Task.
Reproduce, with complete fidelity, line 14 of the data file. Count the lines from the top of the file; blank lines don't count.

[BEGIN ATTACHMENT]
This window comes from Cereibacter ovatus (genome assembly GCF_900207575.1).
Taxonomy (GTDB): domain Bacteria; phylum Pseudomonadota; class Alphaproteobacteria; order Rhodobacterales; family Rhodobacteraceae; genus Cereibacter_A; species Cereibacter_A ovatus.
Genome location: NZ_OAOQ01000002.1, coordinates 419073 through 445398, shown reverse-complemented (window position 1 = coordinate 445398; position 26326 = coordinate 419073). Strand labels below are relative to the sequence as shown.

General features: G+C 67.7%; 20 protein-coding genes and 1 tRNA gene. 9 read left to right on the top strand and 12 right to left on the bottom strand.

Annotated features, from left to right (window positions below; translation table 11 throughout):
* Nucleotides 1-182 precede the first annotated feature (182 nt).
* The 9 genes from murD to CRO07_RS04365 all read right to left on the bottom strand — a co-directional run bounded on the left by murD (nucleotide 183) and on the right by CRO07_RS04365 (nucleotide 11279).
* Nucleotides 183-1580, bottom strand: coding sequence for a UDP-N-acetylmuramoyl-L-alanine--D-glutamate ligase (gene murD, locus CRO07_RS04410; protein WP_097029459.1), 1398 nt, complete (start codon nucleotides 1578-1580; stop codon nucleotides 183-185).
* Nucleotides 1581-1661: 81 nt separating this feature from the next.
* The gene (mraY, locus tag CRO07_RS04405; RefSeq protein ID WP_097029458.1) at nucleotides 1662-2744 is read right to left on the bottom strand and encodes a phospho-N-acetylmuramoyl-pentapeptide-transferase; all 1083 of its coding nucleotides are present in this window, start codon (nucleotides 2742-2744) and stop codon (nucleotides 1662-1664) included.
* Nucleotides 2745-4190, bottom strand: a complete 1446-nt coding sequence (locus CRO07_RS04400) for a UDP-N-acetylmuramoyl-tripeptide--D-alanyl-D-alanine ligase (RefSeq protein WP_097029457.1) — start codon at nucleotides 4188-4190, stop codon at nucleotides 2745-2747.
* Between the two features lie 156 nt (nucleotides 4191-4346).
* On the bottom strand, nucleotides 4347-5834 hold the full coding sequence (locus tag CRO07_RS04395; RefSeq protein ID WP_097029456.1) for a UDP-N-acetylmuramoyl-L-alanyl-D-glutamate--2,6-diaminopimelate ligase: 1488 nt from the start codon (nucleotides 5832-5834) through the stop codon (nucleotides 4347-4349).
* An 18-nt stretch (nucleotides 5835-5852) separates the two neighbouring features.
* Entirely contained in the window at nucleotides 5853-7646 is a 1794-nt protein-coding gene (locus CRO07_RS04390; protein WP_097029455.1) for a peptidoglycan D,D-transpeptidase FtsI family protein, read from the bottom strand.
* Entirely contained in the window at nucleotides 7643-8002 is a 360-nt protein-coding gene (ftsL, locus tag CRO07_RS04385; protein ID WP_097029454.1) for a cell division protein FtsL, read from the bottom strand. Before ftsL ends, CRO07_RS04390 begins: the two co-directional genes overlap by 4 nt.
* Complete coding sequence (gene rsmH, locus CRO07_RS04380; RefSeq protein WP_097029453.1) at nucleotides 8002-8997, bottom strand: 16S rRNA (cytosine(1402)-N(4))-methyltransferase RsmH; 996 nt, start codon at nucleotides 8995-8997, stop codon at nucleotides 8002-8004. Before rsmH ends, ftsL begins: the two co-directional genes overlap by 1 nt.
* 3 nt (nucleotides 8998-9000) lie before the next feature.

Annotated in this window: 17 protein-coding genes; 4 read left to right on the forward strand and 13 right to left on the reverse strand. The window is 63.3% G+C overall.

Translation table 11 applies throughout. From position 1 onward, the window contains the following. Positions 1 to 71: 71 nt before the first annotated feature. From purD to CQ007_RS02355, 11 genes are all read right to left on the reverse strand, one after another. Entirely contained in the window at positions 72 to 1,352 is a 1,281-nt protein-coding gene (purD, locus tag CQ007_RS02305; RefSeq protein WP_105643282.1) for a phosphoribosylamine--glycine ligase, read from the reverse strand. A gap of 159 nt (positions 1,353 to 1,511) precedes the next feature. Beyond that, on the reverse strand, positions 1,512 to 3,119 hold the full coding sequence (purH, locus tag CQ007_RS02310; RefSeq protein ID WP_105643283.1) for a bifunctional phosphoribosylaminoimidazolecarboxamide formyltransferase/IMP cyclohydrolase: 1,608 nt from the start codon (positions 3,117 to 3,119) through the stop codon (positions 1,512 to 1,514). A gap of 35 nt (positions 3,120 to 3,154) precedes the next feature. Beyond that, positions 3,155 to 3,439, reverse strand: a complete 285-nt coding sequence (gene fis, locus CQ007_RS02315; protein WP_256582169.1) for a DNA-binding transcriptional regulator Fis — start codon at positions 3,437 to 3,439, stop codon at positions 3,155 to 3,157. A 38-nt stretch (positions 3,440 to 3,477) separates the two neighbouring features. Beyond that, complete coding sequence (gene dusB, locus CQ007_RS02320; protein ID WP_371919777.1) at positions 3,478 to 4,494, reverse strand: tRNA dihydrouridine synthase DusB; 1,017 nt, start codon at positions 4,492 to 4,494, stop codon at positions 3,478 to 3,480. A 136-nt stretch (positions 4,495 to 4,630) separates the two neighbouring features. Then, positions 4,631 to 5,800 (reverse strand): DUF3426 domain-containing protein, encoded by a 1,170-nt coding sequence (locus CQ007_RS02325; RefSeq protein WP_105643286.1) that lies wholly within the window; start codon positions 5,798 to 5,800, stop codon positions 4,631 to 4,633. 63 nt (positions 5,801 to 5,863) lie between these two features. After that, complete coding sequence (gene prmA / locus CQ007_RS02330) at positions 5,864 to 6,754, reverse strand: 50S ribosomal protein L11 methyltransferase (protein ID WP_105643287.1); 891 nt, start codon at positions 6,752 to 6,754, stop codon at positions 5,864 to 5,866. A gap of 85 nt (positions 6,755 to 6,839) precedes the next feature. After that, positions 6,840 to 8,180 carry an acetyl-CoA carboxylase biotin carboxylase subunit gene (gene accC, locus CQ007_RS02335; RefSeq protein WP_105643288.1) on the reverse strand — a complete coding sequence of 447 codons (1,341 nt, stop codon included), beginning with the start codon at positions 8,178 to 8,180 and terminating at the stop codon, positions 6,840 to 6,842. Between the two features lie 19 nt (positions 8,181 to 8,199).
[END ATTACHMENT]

* An 18-nt stretch (nucleotides 5835-5852) separates the two neighbouring features.